One of the first experiences that convinced me the use of technology in mathematics education had enormous potential was interacting with dynamic geometry software. With programs like Geometer’s Sketchpad and Cabri, a user can create a 2- or 3-dimensional shape and then manipulate it. The very idea of having some control over a shape, rather than being restricted to looking at a static representation on a printed page, was intriguing to me. But what really blew my mind was not the freedom, but the restrictions on the manipulations. I could drag the corners and the sides around, but the way the shape responded would always maintain the defining properties of the figure.
Take a square, for example. If I used the software’s square tool to draw a shape, I would get a square, for sure. And then if I made a side longer, all the sides would get longer too. If I dragged a vertex, the sides might change in length and the orientation of the shape might change, but all four angles stayed right angles. It was amazing. Even though I was a 20-something holder of a B.A. in mathematics who felt she knew what there was to know about squares, the experience pushed my understanding of a square.
The whole idea became even more interesting when I learned about research showing that young children often struggle to apply the names of shapes beyond prototypical examples (e.g., Verdine, Lucca, Golinkoff, Hirsh-Pasek, & Newcombe, 2016). Young kids tend to think the triangle on the left — the one they see most often in the world — is indeed a triangle, but the shapes on the right are not.
When it came to 2-dimensional shapes, exposing kids to more and different examples of non-prototypical shapes seemed feasible to me without the use of dynamic geometry software. All sorts of triangles and rectangles, for examples, are embedded in everyday objects. Still, there seemed to be something special about manipulating a single example as opposed to seeing multiple examples.
Two pieces I’ve read in the last few weeks have helped me to reflect on why the manipulation of a dynamic triangle might be different and more powerful than examination of many different triangles. The first is a book that I’ve been meaning to read for some time: Seymour Papert’s Mindstorms. In it, Papert describes the LOGO programming environment and the ways in which it could be used to support the development of new ways of thinking and learning. This particular passage really struck me:
Working in Turtle microworlds is a model for what it is to get to know an idea the way you get to know a person. Students who work in these environments certainly do discover facts, make propositional generalizations, and learn skills. But the primary learning experience is not one of memorizing facts or of practicing skills. Rather, it is getting to know the Turtle, exploring what a Turtle can and cannot do. (Papert, 1980, p. 136)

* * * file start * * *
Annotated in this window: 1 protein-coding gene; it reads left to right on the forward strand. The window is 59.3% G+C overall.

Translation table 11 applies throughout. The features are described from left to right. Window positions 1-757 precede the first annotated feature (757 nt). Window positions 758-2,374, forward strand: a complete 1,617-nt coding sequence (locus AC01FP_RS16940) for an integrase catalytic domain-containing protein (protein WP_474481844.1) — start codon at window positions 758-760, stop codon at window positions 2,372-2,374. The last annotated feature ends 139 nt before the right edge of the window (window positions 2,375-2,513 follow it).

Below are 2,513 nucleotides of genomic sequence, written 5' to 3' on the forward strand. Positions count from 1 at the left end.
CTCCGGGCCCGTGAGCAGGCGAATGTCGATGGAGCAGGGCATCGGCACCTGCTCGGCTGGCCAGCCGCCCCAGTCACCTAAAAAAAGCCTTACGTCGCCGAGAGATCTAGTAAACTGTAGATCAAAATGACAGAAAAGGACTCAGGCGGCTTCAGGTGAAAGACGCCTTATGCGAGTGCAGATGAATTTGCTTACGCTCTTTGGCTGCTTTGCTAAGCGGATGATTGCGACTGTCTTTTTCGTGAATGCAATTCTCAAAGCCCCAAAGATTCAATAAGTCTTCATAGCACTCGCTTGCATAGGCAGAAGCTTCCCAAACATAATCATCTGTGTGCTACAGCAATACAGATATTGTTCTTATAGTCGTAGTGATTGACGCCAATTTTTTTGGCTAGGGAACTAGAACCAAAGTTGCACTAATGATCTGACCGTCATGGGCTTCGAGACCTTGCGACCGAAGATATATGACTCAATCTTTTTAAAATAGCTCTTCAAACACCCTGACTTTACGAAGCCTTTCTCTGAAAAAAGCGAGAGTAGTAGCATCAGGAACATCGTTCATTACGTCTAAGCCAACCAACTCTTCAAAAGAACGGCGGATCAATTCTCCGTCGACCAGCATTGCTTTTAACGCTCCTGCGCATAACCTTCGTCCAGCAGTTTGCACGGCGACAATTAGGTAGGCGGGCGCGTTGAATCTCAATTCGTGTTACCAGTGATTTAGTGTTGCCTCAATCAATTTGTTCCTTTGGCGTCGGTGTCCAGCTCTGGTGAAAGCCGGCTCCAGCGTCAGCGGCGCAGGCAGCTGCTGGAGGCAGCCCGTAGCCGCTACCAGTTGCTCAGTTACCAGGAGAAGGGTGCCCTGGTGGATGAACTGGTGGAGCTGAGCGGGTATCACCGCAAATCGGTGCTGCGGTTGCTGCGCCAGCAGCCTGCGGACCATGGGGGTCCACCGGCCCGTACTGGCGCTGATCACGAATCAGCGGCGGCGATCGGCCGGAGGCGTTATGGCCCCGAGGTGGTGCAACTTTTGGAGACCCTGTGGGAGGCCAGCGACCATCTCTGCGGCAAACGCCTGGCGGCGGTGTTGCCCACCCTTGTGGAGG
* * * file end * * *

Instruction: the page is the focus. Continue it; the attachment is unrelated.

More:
The notion of getting to know an idea the way one gets to know a person brought me back to the dynamic triangle. The reason that manipulating a single triangle, rather than creating or examining multiple examples, feels like a more powerful experience is because the manipulation allows for a student to get to know what it means to be a triangle. They get a feel for what the entirety of the triangle category looks like, rather than deciding whether particular examples fall into it. I really love Papert’s emphasis on qualitative thinking, and thinking about it in relation to dynamic shapes was powerful for me.
The second reading that pushed my thinking on this issue was Stephen Kosslyn’s response to The Edge’s Annual Question in 2010: How is the Internet changing the way you think?” In his response, Kosslyn (2010) says, “The Internet has made me smarter, in matters small and large. For example, when writing a textbook it’s become second nature to check a dozen definitions of a key term, which helps me to distill the essence of its meaning” (5th para.). As we discussed this passage in one of my courses, we came to the idea that the ability to quickly and easily see many instantiations of something leads to a softening of your definition of that thing. Children appear to have a rigid definition of triangle when they only consider horizontal-based, equilateral examples as triangles. Manipulating a dynamic triangle, however, allows them to explore all the ways in which they must soften this definition to come to what defines a triangle mathematically. Examining multiple individual examples can work toward this, of course, but it is the all-ness that seems most important. With dynamic triangles, children can directly confront the properties that they think define a triangle, whatever and however many of those things there may be.
That’s what makes dynamic manipulation so powerful. Cool.
As with most connections I made on this blog, I suspect that in both cases, I am not the first to realize this. If you know of pertinent papers to read on these ideas, please let me know in the comments!
Kosslyn, S. M. (2010). A small price to pay. Retrieved from https://www.edge.org/responses/how-is-the-internet-changing-the-way-you-think
Papert, S. (1980). Mindstorms: Children, computers, and powerful ideas. Basic Books, Inc..
Verdine, B. N., Lucca, K. R., Golinkoff, R. M., Hirsh-Pasek, K., & Newcombe, N. S. (2016). The shape of things: The origin of young children’s knowledge of the names and properties of geometric forms. Journal of Cognition and Development, 17(1), 142-161.